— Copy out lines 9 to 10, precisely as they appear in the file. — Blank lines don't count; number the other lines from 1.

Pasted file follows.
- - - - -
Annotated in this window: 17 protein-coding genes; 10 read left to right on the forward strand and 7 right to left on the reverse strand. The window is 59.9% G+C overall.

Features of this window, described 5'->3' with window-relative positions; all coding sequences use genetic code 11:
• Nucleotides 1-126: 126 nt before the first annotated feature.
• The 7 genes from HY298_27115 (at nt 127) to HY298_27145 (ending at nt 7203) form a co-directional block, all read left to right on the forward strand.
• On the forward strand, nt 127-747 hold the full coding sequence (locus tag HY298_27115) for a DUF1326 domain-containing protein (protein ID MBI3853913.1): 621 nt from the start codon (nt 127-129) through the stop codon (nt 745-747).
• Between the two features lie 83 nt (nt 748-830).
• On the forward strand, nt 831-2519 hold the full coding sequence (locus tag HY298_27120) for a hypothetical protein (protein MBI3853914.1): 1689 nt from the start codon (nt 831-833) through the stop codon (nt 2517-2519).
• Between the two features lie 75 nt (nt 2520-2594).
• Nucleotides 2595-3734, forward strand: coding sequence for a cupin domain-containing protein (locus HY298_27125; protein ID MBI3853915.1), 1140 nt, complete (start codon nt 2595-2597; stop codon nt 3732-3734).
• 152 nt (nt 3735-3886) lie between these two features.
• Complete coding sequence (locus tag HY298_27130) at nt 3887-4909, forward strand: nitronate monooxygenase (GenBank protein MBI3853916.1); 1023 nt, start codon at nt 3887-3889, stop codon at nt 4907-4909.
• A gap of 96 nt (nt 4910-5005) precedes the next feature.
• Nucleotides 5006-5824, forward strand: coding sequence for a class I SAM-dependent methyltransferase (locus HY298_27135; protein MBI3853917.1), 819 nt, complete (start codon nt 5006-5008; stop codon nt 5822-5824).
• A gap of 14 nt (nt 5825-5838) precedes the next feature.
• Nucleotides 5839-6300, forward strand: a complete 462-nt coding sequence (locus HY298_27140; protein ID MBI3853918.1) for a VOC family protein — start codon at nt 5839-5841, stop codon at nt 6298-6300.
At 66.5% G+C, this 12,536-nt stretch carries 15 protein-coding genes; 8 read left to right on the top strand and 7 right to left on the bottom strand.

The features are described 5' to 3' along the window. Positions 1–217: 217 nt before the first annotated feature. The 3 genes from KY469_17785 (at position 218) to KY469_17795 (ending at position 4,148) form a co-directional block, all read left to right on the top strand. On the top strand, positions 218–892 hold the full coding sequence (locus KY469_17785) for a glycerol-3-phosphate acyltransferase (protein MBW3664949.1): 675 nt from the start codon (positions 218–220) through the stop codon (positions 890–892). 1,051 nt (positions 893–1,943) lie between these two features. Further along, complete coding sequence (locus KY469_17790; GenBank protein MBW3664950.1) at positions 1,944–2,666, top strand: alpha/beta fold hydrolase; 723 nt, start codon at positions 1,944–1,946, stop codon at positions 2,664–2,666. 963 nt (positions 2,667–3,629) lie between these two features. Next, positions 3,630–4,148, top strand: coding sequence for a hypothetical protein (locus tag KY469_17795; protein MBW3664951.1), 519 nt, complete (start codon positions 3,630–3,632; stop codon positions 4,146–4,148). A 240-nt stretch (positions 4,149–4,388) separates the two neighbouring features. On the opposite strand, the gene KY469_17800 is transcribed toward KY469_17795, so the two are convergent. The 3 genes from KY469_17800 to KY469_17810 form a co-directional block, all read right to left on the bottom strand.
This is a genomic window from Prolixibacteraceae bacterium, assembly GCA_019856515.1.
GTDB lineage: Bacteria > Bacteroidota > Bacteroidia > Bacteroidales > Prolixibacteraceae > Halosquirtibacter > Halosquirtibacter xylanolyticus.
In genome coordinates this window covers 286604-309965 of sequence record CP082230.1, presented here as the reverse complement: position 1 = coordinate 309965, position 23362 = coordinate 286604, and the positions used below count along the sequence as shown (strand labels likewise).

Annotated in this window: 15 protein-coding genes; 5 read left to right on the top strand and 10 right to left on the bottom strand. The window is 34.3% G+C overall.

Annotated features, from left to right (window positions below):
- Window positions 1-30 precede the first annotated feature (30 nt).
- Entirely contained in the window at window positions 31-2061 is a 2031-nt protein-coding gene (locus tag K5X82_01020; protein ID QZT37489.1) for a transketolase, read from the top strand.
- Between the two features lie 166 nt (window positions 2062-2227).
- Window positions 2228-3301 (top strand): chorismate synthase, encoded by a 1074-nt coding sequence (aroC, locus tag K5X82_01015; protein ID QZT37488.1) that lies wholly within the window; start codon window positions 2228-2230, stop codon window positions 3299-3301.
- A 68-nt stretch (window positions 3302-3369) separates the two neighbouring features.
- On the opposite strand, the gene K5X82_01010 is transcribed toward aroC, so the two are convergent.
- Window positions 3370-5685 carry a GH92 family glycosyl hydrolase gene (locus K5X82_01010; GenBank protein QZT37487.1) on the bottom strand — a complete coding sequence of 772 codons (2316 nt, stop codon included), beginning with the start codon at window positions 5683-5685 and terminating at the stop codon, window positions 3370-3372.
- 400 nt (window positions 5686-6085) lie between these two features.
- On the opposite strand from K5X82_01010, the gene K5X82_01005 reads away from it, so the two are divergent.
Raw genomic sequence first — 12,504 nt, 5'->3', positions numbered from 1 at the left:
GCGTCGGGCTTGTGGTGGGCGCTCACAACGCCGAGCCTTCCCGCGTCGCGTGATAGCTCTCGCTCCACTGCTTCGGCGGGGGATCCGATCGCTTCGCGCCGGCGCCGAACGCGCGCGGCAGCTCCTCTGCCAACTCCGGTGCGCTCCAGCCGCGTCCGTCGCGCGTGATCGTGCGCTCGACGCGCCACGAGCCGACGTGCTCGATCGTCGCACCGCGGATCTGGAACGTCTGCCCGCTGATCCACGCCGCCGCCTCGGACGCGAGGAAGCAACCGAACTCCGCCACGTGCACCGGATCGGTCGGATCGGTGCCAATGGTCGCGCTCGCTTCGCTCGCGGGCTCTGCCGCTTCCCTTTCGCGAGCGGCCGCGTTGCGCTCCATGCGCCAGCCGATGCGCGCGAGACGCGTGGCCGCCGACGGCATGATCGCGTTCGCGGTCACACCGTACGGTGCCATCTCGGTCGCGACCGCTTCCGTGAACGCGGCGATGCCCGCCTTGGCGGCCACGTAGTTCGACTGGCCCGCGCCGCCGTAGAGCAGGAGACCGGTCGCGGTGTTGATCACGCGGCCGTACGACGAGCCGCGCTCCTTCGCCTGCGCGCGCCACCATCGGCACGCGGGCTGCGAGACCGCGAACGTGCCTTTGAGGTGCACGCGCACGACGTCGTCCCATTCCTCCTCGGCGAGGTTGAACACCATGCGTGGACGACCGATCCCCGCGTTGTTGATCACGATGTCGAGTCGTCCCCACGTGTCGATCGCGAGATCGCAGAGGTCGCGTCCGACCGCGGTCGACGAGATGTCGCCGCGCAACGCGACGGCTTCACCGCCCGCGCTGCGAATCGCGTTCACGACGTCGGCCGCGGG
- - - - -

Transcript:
• Nucleotides 2595-3734, forward strand: coding sequence for a cupin domain-containing protein (locus HY298_27125; protein ID MBI3853915.1), 1140 nt, complete (start codon nt 2595-2597; stop codon nt 3732-3734).
• 152 nt (nt 3735-3886) lie between these two features.